To our readers who are attempting for a career in Special Operations, you’ll meet all kinds of interesting people everywhere you go. Some societies are eclectic, like our own. Others are very regimented, but one thing that will never change, no matter where you travel are kids.
As Americans we have a built-in affinity for kids, we love kids, and will stop most anything we’re doing and talk to or help kids out. Of course, our enemies know this and they can and have used kids against us at times. But it doesn’t change our outlook on kids and hopefully, it never will. But kids are universally funny and can also be of great assistance in local areas as well.
There was a television show hosted by Art Linkletter from 1952-69, called House Party and every show, he’d air a segment called “Kids say the Darndest Things.” And here are a few funny anecdotes from back in the day that some of you may enjoy.
Recently we posted a piece and mentioned our team from 3/7th SFG getting tasked with fixing a school during our Christmas “break” in training while in the country of Bolivia. While we working on renovating the school, the parents in the town, volunteered to help out with the labor. This one young couple were both helping out at the school and had two very young kids a boy and a girl. And somehow both got attached to me. Of course, as most of the locals in the town were of the Aymara Indian descent, they’re rather vertically challenged. We must have seemed like giants to them.
They would follow me around everywhere and if I sat down, both of them would climb in my lap. Every morning the little dude would wait and soon as he would see me, he’d snap to attention and give me a salute. Of course the guys on the team thought that was funny. “Hey Chief, how much are you paying that kid, to salute you?” or the better one was, “we had to travel 4000 miles for Chief to find someone to salute him.”
The parents would bring their lunches with them and all four would take a break together around noon. The teachers at the school always put something together for the A-Team every day and it was always good. One day, I asked the parents to take the kids inside to eat with us. The three of us shared a chair and once the school teachers saw the kids, we had a junk food lunch, with too many sweets and soda. The little boy looked at me and said, “Do you eat like this every day? I want to have lunch with you from now on…”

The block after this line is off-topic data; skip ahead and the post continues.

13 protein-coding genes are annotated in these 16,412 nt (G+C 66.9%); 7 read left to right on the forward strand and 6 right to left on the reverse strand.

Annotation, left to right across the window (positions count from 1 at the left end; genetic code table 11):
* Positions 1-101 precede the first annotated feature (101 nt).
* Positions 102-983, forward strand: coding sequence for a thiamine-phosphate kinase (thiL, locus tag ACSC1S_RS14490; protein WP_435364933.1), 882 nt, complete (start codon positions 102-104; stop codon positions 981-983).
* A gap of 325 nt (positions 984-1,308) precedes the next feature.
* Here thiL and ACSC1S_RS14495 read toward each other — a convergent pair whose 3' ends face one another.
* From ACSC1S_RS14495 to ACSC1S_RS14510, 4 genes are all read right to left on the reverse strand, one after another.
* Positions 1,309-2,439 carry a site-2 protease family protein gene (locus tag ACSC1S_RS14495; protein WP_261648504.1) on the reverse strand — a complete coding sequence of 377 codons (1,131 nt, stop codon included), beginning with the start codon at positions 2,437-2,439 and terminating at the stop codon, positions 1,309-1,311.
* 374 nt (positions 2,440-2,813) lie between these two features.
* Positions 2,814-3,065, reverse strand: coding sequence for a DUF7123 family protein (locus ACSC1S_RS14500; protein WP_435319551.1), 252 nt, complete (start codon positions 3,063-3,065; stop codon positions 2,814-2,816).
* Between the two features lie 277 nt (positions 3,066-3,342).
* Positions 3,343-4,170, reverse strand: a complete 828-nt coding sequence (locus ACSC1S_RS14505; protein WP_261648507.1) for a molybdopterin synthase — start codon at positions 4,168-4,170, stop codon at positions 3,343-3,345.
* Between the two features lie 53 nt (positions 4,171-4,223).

Just a few years ago, I was working on a personal security mission that traveled to several countries in the Middle East. We had a few weeks where our clients were visiting Egypt. It was a fascinating place, somewhere that had been on my personal bucket list and despite working, I was happy to see much of what I dreamed about seeing back as a kid.
We went to visit a place in the center of Cairo where kids went to school and worked alongside adults for part of the day. As we gathered outside and were preparing to shuffle everyone inside, a group of street urchins, about 10 in all and very young approached. The oldest and the leader of the crew couldn’t have been more than 10, the rest were younger, with the youngest probably only about five.
By the way he was dressed, the leader of the kids pegged my partner as an Englishman. And he sidled up to him and spoke pretty decent English, much better than my few words of Arabic. He said, “excuse me, sir, could I please have a cigarette?” My bud Tom didn’t say a word but just shook his head. The kid nonplussed said, “God save the Queen.”
Now as for myself, this kid had me pegged right off as an American. Maybe it was the ballcap. But his entire schtick was different. “Hey Joe, you give me a Marlboro eh?” When I told him that I don’t smoke, either the answer shocked him that some people don’t smoke or he didn’t believe me. But his answer was completely different.
“Yes…well f**k George Buuush then!” he said. I laughed and told him he wasn’t President anymore and that Obama was. “Hey Joe, f**k him too!” Cracking up, I gave him a dollar and they scattered.
But perhaps the best one on how kids are so in tune with things going on locally happened in Panama. One night we were waiting to get picked by two helicopters on a small landing zone. It was pitch dark and we moved into the small clearing waiting for the choppers to come in.
Out of nowhere come two kids on ancient bikes with the old wicker baskets on the handlebars, circa 1950s style. They had ice cold Cokes inside and were hawking them for a quarter.
We shushed them out of there as it was dangerous for the kids with choppers coming in. So, the first chopper comes in, and we load and take off. We fly for about 10-15 minutes, do a false insertion and then land at another LZ. We move to the edge of the jungle and waited for the second to come in.
A few seconds later we heard that familiar swooshing sound and the same two kids, all out of breath, and sweating comes tearing into the LZ from the dirt road. They asked in Spanish if we wanted a Coke now. Sure thing kid. What the hell.
We did get some good intel from young kids at times in Bolivia that told us where drug labs were and sometimes where people were stashing the precursor chemicals but those were rare. In Robin Sage, the kids who worked for the SF auxiliary in the Uwharrie National Forest were already pros at drawing maps and detailing where the “enemy” positions were. The enemy troops, in this case, were 82nd Airborne troops and the kids would wander up under the guise of saying hello and being in awe of the troops and come back and drew detailed sketches of their positions and were their crew-served weapons were.
So for you young guys coming into the pipeline, don’t discount kids for their intelligence value, both for you and against you. But like we said at the outset, they’re the same everywhere and they do say the darndest stuff.
Photo: US Army